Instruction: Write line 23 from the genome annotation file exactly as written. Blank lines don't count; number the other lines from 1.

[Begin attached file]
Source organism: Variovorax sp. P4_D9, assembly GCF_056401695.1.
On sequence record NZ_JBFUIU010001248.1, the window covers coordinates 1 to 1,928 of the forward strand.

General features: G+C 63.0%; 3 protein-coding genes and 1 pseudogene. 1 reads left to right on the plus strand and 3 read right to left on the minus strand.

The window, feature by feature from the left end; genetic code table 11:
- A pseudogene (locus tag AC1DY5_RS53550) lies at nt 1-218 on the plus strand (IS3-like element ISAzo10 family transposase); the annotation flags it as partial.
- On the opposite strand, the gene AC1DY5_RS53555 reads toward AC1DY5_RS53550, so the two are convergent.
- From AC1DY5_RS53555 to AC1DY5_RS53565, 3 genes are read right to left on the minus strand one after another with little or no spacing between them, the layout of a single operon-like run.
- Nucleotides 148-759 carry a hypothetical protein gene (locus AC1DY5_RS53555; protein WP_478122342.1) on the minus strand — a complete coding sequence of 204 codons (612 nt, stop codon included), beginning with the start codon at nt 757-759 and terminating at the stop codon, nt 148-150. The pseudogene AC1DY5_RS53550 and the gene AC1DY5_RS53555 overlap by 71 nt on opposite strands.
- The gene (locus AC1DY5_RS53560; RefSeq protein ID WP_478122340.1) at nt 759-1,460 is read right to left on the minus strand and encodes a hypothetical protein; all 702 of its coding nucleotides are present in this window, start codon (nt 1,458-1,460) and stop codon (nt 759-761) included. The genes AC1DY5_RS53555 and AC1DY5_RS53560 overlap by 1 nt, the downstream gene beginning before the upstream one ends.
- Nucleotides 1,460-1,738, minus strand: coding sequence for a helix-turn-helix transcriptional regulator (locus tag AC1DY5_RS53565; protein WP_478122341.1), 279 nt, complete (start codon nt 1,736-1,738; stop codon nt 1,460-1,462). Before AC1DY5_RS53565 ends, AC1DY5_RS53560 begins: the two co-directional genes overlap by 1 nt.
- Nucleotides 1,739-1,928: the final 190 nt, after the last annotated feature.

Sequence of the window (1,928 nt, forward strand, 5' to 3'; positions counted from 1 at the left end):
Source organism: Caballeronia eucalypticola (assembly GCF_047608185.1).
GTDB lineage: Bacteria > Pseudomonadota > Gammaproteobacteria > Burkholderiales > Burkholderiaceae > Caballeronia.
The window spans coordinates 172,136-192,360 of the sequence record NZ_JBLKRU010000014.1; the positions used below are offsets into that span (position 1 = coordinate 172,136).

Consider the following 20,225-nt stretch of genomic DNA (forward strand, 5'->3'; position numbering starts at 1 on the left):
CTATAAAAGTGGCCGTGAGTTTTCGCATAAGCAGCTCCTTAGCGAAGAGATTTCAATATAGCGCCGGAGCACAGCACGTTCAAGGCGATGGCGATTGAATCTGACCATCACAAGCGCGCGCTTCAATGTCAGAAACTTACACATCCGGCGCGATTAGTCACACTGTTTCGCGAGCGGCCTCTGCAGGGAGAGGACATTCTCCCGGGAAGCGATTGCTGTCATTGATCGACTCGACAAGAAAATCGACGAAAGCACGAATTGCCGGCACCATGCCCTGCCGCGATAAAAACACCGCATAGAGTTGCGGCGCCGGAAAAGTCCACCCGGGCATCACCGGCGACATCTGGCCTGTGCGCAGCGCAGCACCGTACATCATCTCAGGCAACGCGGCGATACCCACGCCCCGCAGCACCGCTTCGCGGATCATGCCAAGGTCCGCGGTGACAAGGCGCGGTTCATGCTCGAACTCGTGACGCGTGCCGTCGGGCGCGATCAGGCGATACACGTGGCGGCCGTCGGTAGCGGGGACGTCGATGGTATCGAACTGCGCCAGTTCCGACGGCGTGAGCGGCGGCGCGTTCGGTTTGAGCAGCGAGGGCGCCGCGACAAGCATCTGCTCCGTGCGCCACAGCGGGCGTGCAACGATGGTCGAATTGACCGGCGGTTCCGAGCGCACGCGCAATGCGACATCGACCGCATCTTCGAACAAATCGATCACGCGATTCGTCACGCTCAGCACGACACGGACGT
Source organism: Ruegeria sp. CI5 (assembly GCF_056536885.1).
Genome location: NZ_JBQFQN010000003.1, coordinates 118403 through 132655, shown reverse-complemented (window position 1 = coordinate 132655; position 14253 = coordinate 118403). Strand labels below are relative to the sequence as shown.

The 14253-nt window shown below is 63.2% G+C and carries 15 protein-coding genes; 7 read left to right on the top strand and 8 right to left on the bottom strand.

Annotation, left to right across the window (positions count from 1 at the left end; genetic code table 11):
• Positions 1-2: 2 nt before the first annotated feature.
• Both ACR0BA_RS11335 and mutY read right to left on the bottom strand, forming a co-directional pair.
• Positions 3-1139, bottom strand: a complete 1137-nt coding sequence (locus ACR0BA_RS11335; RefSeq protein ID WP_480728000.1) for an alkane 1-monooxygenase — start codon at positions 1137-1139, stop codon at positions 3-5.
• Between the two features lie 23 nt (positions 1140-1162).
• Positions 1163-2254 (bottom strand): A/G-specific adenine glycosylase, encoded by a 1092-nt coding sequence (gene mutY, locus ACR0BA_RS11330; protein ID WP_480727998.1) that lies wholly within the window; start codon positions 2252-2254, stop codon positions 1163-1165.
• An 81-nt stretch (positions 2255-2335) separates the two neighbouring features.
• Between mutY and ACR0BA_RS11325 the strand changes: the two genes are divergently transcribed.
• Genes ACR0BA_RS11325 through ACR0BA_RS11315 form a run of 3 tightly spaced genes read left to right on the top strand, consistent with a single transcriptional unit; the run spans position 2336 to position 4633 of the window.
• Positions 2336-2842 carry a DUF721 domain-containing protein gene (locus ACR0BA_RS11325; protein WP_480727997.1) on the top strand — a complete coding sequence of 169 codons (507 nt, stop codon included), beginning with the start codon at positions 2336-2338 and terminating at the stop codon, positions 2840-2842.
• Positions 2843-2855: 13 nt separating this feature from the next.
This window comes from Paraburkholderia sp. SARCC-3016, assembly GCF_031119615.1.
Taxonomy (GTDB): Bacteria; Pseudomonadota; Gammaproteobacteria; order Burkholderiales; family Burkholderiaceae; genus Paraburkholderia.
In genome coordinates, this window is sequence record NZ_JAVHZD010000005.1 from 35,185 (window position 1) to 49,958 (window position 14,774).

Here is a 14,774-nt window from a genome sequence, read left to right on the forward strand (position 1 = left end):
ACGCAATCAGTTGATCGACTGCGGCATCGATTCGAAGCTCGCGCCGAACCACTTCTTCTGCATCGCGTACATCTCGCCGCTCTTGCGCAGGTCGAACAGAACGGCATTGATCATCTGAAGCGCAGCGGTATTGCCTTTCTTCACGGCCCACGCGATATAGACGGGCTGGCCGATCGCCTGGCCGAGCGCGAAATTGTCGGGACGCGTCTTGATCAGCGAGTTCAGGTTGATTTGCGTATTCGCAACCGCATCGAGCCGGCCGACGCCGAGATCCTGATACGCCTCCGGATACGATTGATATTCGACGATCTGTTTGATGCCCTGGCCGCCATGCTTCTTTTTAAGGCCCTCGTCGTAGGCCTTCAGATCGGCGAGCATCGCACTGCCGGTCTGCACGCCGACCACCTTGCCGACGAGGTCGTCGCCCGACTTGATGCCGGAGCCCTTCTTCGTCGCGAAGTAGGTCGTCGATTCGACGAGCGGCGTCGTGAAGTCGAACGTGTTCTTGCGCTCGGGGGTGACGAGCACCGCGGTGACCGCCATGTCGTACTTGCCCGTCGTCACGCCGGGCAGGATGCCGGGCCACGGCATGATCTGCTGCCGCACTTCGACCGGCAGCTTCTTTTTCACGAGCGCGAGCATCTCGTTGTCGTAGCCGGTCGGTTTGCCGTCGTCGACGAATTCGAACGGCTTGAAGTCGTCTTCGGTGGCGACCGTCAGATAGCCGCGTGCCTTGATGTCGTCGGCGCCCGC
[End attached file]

• Both ACR0BA_RS11335 and mutY read right to left on the bottom strand, forming a co-directional pair.